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Russell Poole, Lead Investigator In Notorious B.I.G.'s Murder, Passes Away

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Fans of The Notorious B.I.G. should be familiar with the name Russell Poole, the lead investigator in the case surrounding the famed rapper's 1997 murder. Sadly, the former Los Angeles Police Department detective reportedly passed away this week.

According to the Los Angeles Times, Poole died on Wednesday (August 19) from a possible heart attack while meeting with Los Angeles County Sheriff homicide investigators about a cold case. The detective collapsed during the meet and was unresponsive, as per a sheriff's department official. Poole was rushed to a local hospital, where he died.

Poole, a decorated LAPD detective who helped unravel the late '90s Rampart Scandal, led the investigation on the shooting death of Notorious B.I.G., born Christopher Wallace, in 1997. The "Hypnotize" rapper died after a drive-by attack that occured moments after he left the Soul Train Music Awards after-party at the Petersen Automative Museum in Los Angeles.

Originally, the investigation was headed by the Wilshire Division, before Poole got involved. He worked on B.I.G.'s case for about a year, according to reports. The case spawned several conspiracy theories, including links to the 1996 high-profile murder of Tupac Shakur, which took place six months earlier in Las Vegas.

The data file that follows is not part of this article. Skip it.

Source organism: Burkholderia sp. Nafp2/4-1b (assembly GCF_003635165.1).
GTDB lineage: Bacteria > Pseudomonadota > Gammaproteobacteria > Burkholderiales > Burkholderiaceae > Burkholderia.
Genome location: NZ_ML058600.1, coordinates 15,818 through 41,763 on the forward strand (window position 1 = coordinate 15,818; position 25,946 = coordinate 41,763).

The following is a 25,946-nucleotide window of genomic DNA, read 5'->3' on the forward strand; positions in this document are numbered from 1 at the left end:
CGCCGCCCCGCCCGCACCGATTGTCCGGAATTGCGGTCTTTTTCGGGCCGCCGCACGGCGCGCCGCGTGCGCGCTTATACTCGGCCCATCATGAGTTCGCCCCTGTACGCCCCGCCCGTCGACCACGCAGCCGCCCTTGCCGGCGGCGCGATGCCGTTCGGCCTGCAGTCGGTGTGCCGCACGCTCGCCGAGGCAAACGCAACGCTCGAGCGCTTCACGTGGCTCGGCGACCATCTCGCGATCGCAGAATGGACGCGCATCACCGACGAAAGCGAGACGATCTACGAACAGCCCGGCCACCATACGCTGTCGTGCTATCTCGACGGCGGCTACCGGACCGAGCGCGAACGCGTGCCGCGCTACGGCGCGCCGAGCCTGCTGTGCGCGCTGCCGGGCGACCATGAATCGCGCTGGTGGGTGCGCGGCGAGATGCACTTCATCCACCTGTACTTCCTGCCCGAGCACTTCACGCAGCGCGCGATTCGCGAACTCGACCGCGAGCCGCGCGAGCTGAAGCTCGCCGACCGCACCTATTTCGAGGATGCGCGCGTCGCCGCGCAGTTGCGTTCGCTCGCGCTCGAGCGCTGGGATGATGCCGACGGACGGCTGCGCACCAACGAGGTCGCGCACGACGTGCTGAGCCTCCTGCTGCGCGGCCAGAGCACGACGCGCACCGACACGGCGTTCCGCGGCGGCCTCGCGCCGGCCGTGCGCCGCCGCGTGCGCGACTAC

After months of investigation, Poole claimed Biggie's murder was a conspiracy that involved corrupt LAPD officers and Suge Knight. He believed Wallace's passing was a retaliation for Shakur's death. Knight’s former head of security for Death Row, Reggie Wright, was also one of the names implemented by Poole in the death of Shakur. In an interview with Bomb1st recently, Wright addressed Poole's passing, which he called an act of "karma."

"It's a good day for me, because I believe in karma," he said. "First Michael Moore (former Tupac bodyguard) then Frank Alexander (former Tupac bodyguard) and now Russell Poole, all these people are dropping dead. I keep telling people God don't like ugly. I hope people learn a lesson from this."

During the interview, Wright also suggested that Richard J. Bond, author of "Tupac 187: The Red Knight," could suffer the same fate. "The next person is probably going to be R.J. Bond. I ain’t predicting no death on anybody, but they better get their selves right,” he said. “They better stop with all this bullcrap they’ve been promoting, because they’re all dying like flies around here.” The murders of both Tupac Shakur and The Notorious B.I.G. remain unsolved.

In 1999, Poole resigned from the force, citing disappointment in the force due to the direction of his investigation in the case. "I think I was getting too close to the truth," he told CNN in 2011. "I think they feared the truth would be a scandal."

This past June, in an extensive piece published by VICE on the conspiracy theories surrounding Pac's death, Poole spoke on Wright the several dead ends in the case. "Wright jr. has gotten away with it this whole time," he said. "They floated a whole lot of propaganda to former LA Times reporter Chuck Phillips—calling in hundreds if not thousands of fake clues."

In the months before his death, Poole also launched a campaign to get the LAPD to re-open the case on Shakur.

"If this was Elvis Presley and Frank Sinatra who got murdered, there would've been arrests a long time ago," Poole said. "This case can be solved, but needs police follow-up. There are clues sitting right in front of the police. It's a travesty of justice."

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